Zvamaida Murwira Senior Reporter
Constitutional Amendment Bill (Number One) sailed through the National Assembly last night in an incident-filled sitting as MDC-T lawmakers protested bitterly during deliberations.
The Bill is now expected to be transmitted to Senate.
The Bill seeks to confer on the President, powers to appoint the Chief Justice, his deputy and Judge president instead of subjecting them to public interviews as what happens in respect of other judges.
- Constitutional Amendment Number 1 set for adoption
- ‘Govt commits to constitutionalism’
- VP unpacks Constitutional Bill
- Constitutional Bill reaches voting stage
Zanu-PF asserted its dominance by overwhelmingly voting in favour of the Bill, despite spirited attempts by MDC-T lawmakers to scuttle the Bill’s passage by raising several points of order.
The Bill got 182 votes against 41 votes which was more than the two thirds threshold required by the Constitution for a Bill to pass.
The Bill required 180 affirmative votes from the 270-member National Assembly. Soon after passage of the Bill, Vice President Emmerson Mnangagwa commended legislators for constructive debate.
“I am grateful that the opposition made constructive contributions some of which was incisive and well researched. This is what democracy is all about where those who do not agree are given an opportunity to debate but at the end of the day the majority will have their way,” said VP Mnangagwa.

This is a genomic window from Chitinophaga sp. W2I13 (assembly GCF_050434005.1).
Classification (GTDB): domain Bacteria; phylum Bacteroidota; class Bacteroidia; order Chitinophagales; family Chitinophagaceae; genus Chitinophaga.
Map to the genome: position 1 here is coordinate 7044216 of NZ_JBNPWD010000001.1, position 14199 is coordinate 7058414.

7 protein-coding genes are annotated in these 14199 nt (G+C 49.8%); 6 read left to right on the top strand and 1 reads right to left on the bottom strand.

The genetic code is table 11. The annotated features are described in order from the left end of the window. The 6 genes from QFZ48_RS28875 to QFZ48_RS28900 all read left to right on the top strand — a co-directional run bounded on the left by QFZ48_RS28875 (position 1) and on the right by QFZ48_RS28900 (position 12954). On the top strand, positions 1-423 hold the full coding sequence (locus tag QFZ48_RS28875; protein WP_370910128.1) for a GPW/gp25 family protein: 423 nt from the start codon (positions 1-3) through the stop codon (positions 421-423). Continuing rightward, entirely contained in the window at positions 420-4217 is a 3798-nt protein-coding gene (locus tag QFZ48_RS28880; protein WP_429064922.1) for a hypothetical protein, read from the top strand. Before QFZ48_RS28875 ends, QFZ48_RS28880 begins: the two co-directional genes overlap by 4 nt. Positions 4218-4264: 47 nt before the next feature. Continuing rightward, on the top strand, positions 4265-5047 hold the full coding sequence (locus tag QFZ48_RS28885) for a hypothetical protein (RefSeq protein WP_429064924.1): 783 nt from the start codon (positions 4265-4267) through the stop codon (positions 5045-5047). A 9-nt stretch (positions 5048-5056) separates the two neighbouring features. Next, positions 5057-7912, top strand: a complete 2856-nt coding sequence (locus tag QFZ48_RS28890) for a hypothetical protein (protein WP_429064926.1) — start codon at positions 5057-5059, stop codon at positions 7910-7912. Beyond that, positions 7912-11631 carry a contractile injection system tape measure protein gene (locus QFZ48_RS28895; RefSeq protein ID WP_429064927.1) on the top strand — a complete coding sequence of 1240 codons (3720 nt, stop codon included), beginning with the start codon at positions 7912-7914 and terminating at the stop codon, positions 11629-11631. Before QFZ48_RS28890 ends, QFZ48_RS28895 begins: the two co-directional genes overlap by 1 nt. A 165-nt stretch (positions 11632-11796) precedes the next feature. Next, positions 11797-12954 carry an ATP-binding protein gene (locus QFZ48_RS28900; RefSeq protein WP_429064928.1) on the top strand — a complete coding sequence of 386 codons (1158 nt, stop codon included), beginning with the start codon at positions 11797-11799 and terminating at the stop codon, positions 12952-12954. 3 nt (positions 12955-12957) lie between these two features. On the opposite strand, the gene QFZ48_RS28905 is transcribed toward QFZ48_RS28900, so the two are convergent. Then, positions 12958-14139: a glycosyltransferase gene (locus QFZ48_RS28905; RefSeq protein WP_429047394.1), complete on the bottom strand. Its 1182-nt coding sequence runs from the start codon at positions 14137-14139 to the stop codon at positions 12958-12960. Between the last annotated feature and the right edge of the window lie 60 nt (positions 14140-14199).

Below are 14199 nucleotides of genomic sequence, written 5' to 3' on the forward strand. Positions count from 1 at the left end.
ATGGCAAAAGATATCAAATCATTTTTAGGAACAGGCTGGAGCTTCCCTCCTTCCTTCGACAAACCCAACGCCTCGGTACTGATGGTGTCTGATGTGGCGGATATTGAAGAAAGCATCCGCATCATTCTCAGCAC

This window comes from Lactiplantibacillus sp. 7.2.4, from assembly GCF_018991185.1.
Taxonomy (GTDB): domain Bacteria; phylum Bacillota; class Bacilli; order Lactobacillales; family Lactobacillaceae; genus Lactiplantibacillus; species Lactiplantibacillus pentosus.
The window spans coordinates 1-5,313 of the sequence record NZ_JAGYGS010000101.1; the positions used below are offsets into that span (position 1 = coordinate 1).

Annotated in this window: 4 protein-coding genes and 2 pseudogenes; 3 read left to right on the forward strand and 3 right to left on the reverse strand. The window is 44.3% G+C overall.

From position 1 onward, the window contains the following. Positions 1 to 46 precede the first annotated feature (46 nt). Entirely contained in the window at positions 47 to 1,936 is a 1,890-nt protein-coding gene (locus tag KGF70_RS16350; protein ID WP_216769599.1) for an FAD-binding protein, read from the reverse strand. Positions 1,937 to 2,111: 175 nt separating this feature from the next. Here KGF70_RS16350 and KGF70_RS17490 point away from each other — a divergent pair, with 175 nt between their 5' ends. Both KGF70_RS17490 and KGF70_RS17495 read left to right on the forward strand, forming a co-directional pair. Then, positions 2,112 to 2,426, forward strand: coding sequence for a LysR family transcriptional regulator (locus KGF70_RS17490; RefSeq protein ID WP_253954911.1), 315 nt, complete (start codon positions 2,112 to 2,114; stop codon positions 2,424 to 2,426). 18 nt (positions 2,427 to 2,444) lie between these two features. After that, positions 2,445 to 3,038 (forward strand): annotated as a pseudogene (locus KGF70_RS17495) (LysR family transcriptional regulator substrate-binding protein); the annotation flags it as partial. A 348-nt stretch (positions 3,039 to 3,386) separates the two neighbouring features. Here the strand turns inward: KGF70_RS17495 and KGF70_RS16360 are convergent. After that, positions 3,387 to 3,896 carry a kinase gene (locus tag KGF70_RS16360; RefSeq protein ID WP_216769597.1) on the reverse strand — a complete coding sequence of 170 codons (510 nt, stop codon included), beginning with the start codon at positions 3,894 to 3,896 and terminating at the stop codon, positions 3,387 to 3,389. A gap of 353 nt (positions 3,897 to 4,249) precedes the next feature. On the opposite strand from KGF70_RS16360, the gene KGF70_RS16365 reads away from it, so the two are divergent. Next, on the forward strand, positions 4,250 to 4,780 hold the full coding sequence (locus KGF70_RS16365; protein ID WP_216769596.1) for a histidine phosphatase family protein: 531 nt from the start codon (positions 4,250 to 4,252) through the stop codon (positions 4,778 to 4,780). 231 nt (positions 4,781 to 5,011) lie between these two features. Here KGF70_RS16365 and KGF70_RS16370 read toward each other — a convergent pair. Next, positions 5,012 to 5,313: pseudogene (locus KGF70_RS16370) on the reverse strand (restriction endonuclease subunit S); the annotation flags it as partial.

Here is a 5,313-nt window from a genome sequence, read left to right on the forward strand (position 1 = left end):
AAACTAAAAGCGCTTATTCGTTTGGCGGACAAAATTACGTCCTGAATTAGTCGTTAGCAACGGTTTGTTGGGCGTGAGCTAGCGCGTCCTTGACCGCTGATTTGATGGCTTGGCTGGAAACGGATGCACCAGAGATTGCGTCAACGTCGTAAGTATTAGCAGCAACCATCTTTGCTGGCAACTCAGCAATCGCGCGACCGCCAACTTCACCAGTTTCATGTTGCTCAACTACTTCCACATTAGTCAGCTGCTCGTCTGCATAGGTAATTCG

Deliberations on the Bill lasted more than three hours against earlier expectation of a shorter period given that all that remained was the voting.
Haggling between Zanu-PF and MDC-T started when VP Mnangagwa adjourned debate on the Mid-Term Fiscal Review Statement presented last week by Finance and Economic Development Minister Patrick Chinamasa to allow the House to deliberate on the Bill.
MDC-T chief whip Mr Innocent Gonest rose on a point of order to argue that legislators should be allowed to debate on the prudence of the adjournment. Mr Gonese said VP Mnangagwa had no powers in terms of rules to “unilaterally” adjourn debate.
VP Mnangagwa counter argued that as leader of Government business he was empowered to determine which business to prioritise.
National Assembly Speaker Advocate Jacob Mudenda ruled that lawmakers were free to debate the Mid-Term Review upon completion of the Constitutional Amendment Bill.
As voting was about to begin, Mr Gonese rose on another point of order to propose that the Bill should be recommitted for reconsideration arguing that there were some inconsistencies between what VP Mnangagwa had said during the second reading stage and what was captured in the Bill.
He said VP Mnangagwa had indicated that the President should submit three names to the Judicial Services Commission of his nominees, a development which he said was at variance with the Bill.
Adv Mudenda shot down the proposal saying Mr Gonese should have raised those objections at the appropriate stage. At one stage, Norton MP Mr Temba Mliswa castigated the MDC-T for time wasting and implored Adv Mudenda to disregard their protests.
Kuwadzana East MP Mr Nelson Chamisa (MDC-T) was later to rise to push for a secret vote. Adv Mudenda dismissed it saying as presiding officer he had the discretion to decide on the manner on which voting should be handled.
After the voting had been carried out, Mr Gonese rose to argue that there must be physical counting of legislators. MDC-T vice-president Ms Thokozani Khupe concurred arguing that chief whips from either sides should verify numbers of the other party.
VP Mnangagwa said he had no objection to that. After all the processes were completed the Bill was read for the third time signaling its, prompting ululation from Zanu-PF MPs.